Unlike most high-end systems to pass through CNET Labs, the MPC ClientPro 545 isn't targeted at gamers. Instead, it is meant to be used by creative professionals involved with DV editing, CAD tasks, or other demanding digital-content-creation tasks. Since it isn't built primarily to run the latest 3D game titles, MPC scaled back on the graphics card by including Nvidia's midrange GeForce FX 5700. The ClientPro 545 trails a gaming system with a high-end ATI or Nvidia GPU, but it serves up enough oomph for its intended digital-content-creation tasks.
|Unreal Tournament 2003 Flyby-Antalus 1,024x768||Unreal Tournament 2003 Flyby-Antalus 1,600x1,200 4XAA 8XAF|
To measure 3D gaming performance, CNET Labs uses Epic Games' Unreal Tournament 2003, widely used as an industry-standard benchmark. We use Unreal to measure a desktop's performance with the DirectX 8.0 (DX8) interface at a 32-bit color depth and at a resolution of 1,024x768 and 1,600x1,200. Antialiasing and anisotropic filtering are disabled during our 1,024x768 tests and are set to 4X and 8X respectively during our 1,600x1,200 tests. At this color depth and these resolutions, Unreal provides an excellent means of comparing the performance of low-end to high-end graphics subsystems. We report the results of Unreal's Flyby-Antalus test in frames per second (fps).
Performance analysis written by CNET Labs technician David Gussman.
Find out more about how we test desktop systems.
Falcon Northwest Mach V 3.4 Extreme Edition
Windows XP Home, 3.4GHz Intel P4 Extreme; Intel 875P chipset; 1,024MB DDR SDRAM 400MHz; Nvidia GeForce FX 5950 Ultra 256MB; two Seagate ST3120026AS 120GB 7,200rpm Serial ATA; integrated Intel 82801ER SATA RAID controller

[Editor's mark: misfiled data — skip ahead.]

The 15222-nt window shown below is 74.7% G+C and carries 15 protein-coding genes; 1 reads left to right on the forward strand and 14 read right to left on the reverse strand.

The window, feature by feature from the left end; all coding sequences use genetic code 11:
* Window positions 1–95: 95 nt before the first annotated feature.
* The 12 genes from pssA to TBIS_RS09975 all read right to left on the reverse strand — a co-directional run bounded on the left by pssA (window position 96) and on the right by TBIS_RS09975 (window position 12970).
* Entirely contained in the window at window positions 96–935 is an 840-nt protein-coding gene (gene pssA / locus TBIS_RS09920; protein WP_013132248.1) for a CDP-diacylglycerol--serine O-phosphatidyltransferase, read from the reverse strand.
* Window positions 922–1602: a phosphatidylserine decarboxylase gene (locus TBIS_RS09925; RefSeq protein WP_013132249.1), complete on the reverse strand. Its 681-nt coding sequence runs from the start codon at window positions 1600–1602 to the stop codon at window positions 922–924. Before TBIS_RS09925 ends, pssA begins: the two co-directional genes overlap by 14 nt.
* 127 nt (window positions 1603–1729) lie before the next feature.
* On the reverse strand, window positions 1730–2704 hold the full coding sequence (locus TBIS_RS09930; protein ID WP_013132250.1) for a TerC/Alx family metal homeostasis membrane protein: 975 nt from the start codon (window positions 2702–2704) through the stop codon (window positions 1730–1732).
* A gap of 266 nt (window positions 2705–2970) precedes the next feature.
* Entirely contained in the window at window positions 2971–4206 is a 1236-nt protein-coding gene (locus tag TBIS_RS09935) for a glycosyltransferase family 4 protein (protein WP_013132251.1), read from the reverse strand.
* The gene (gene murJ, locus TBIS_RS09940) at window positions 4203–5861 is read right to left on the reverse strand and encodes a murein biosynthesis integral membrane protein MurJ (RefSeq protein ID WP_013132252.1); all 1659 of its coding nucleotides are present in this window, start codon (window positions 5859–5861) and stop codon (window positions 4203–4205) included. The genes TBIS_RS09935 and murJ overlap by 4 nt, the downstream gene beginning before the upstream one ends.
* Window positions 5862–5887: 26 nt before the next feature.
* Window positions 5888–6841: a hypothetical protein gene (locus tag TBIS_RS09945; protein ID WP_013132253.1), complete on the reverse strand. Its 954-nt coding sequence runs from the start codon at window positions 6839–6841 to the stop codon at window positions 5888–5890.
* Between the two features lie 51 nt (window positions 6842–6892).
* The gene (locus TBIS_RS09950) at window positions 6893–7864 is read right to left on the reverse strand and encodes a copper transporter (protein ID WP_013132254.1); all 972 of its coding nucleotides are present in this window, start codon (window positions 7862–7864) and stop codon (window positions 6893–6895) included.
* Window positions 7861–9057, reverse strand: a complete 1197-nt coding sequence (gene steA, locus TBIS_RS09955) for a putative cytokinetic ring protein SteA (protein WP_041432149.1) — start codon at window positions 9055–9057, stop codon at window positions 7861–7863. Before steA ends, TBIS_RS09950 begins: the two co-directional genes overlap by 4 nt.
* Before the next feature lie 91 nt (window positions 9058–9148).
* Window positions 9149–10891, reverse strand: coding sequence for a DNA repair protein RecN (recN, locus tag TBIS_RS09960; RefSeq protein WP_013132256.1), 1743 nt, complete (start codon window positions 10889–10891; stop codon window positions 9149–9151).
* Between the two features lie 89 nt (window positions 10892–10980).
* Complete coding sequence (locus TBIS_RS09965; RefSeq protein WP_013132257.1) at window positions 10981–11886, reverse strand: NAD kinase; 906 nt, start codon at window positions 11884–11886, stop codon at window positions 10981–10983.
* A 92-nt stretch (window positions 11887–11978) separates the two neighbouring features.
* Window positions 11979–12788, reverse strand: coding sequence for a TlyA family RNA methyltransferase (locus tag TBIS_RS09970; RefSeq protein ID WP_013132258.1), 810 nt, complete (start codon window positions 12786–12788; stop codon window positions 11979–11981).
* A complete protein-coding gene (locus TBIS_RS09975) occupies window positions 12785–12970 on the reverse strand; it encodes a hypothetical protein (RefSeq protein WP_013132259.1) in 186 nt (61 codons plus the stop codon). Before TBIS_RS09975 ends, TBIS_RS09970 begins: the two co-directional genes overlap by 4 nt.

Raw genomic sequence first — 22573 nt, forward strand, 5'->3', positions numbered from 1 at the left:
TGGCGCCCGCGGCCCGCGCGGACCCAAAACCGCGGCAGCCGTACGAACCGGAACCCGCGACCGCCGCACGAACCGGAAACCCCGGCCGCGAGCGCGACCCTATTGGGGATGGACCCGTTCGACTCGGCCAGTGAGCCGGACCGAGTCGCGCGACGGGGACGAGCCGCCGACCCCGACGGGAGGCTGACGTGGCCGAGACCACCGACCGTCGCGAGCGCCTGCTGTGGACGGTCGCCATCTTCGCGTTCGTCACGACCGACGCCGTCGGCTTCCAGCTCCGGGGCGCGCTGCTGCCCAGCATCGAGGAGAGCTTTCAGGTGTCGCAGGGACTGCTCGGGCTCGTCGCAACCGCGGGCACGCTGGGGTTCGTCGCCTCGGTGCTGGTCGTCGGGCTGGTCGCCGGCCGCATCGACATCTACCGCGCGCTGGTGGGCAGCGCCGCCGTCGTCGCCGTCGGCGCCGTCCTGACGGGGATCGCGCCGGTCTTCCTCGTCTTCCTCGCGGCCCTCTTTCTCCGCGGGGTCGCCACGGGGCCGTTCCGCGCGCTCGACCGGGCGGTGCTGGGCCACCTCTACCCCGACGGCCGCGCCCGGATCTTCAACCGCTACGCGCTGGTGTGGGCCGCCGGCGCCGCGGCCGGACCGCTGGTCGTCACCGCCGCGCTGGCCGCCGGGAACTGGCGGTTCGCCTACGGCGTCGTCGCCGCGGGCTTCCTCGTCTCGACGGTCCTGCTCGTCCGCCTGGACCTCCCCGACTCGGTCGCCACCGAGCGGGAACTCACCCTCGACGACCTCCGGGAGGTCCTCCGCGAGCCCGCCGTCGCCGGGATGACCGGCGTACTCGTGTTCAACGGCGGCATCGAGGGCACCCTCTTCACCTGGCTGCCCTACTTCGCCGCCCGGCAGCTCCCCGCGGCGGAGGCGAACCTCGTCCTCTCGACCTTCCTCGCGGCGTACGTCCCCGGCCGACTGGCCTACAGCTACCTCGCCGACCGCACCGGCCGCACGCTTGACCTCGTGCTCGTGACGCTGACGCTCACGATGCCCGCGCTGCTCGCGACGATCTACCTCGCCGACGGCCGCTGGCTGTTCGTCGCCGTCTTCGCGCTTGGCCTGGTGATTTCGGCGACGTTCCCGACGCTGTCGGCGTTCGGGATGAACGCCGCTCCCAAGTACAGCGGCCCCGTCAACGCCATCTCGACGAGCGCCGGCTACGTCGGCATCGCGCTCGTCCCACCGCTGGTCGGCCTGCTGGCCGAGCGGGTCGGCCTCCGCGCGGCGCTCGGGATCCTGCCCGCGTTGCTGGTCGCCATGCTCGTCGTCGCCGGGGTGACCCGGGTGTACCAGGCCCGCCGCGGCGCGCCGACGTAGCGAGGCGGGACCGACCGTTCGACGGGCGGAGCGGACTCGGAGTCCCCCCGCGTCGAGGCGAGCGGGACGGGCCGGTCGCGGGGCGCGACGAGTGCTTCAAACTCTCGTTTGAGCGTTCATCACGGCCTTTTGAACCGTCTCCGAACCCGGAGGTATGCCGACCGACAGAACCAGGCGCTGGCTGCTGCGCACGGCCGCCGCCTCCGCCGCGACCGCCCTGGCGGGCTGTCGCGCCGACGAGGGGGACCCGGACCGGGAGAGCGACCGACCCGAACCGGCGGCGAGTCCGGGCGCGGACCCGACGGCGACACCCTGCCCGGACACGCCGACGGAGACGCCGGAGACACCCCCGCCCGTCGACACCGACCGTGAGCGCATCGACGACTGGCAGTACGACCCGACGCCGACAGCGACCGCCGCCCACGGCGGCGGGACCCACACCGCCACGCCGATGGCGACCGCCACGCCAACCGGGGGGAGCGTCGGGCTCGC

Gateway 710X Performance
Windows XP Home, 3.2EGHz Intel P4; Intel 875P chipset; 1,024MB DDR SDRAM 400MHz; Nvidia GeForce FX 5950 Ultra 256MB; WDC WD2500JD-22FYB0 250GB 7,200rpm Serial ATA
iBuyPower Gamer Extreme PC
Windows XP Home, 3.2EGHz Intel P4; Intel 875P chipset; 1,024MB DDR SDRAM 400MHz; ATI Radeon 9800XT 256MB; Seagate ST3120026AS 120GB 7,200rpm Serial ATA
MPC ClientPro 545
Windows XP Professional, 3.2GHz Intel P4; Intel 875P chipset; 1,024MB DDR SDRAM 400MHz; Nvidia GeForce FX 5700 256MB; two Seagate ST3120026AS 120GB 7,200rpm Serial ATA; integrated Intel 82801ER SATA RAID controller
Voodoo Rage F-50
Windows XP Professional, 2.2GHz AMD Athlon 64 3400+; Via K8T800 chipset; 1,024MB DDR SDRAM 400MHz; ATI Radeon 9800XT 256MB; two Hitachi HDS722512VLSA80 120GB Serial ATA 7,200rpm; integrated Via Serial ATA RAID controller
As we've noted with other MPC systems, the MPC ClientPro 545's support policy is commendable, but it's lacking in one key area: online support. MPC provides an ample three-year warranty on parts and labor, with onsite service and 24/7 toll-free phone support included for the duration. The online support options, however, will leave you wanting: there's no real-time help, no FAQ page, and no easy way to e-mail tech support (the option is hidden on the Contacts page). MPC does not provide setup or system documentation, either, save for a brief guide to using the recovery and driver CDs.